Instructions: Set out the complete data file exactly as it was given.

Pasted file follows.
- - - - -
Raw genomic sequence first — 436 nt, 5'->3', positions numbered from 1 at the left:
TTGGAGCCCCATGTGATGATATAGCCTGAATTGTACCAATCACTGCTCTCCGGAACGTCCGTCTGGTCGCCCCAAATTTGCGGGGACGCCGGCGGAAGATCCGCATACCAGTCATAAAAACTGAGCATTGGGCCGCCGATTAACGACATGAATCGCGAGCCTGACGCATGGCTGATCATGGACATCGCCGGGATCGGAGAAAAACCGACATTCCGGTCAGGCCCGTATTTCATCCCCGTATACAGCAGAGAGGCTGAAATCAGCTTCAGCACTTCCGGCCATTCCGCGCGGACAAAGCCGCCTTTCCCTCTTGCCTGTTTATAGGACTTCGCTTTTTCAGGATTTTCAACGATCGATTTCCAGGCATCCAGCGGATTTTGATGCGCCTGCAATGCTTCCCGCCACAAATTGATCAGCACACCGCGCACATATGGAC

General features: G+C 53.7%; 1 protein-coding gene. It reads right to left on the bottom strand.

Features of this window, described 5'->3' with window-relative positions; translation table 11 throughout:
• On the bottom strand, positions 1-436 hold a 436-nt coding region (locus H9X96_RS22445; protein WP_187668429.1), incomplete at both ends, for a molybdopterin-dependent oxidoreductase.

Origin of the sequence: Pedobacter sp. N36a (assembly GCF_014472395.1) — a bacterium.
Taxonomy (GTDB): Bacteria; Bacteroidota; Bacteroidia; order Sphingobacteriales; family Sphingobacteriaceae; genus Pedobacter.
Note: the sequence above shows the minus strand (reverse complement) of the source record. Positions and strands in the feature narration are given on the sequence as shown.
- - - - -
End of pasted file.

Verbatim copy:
Raw genomic sequence first — 436 nt, 5'->3', positions numbered from 1 at the left:
TTGGAGCCCCATGTGATGATATAGCCTGAATTGTACCAATCACTGCTCTCCGGAACGTCCGTCTGGTCGCCCCAAATTTGCGGGGACGCCGGCGGAAGATCCGCATACCAGTCATAAAAACTGAGCATTGGGCCGCCGATTAACGACATGAATCGCGAGCCTGACGCATGGCTGATCATGGACATCGCCGGGATCGGAGAAAAACCGACATTCCGGTCAGGCCCGTATTTCATCCCCGTATACAGCAGAGAGGCTGAAATCAGCTTCAGCACTTCCGGCCATTCCGCGCGGACAAAGCCGCCTTTCCCTCTTGCCTGTTTATAGGACTTCGCTTTTTCAGGATTTTCAACGATCGATTTCCAGGCATCCAGCGGATTTTGATGCGCCTGCAATGCTTCCCGCCACAAATTGATCAGCACACCGCGCACATATGGAC

General features: G+C 53.7%; 1 protein-coding gene. It reads right to left on the bottom strand.

Features of this window, described 5'->3' with window-relative positions; translation table 11 throughout:
• On the bottom strand, positions 1-436 hold a 436-nt coding region (locus H9X96_RS22445; protein WP_187668429.1), incomplete at both ends, for a molybdopterin-dependent oxidoreductase.

Origin of the sequence: Pedobacter sp. N36a (assembly GCF_014472395.1) — a bacterium.
Taxonomy (GTDB): Bacteria; Bacteroidota; Bacteroidia; order Sphingobacteriales; family Sphingobacteriaceae; genus Pedobacter.
Note: the sequence above shows the minus strand (reverse complement) of the source record. Positions and strands in the feature narration are given on the sequence as shown.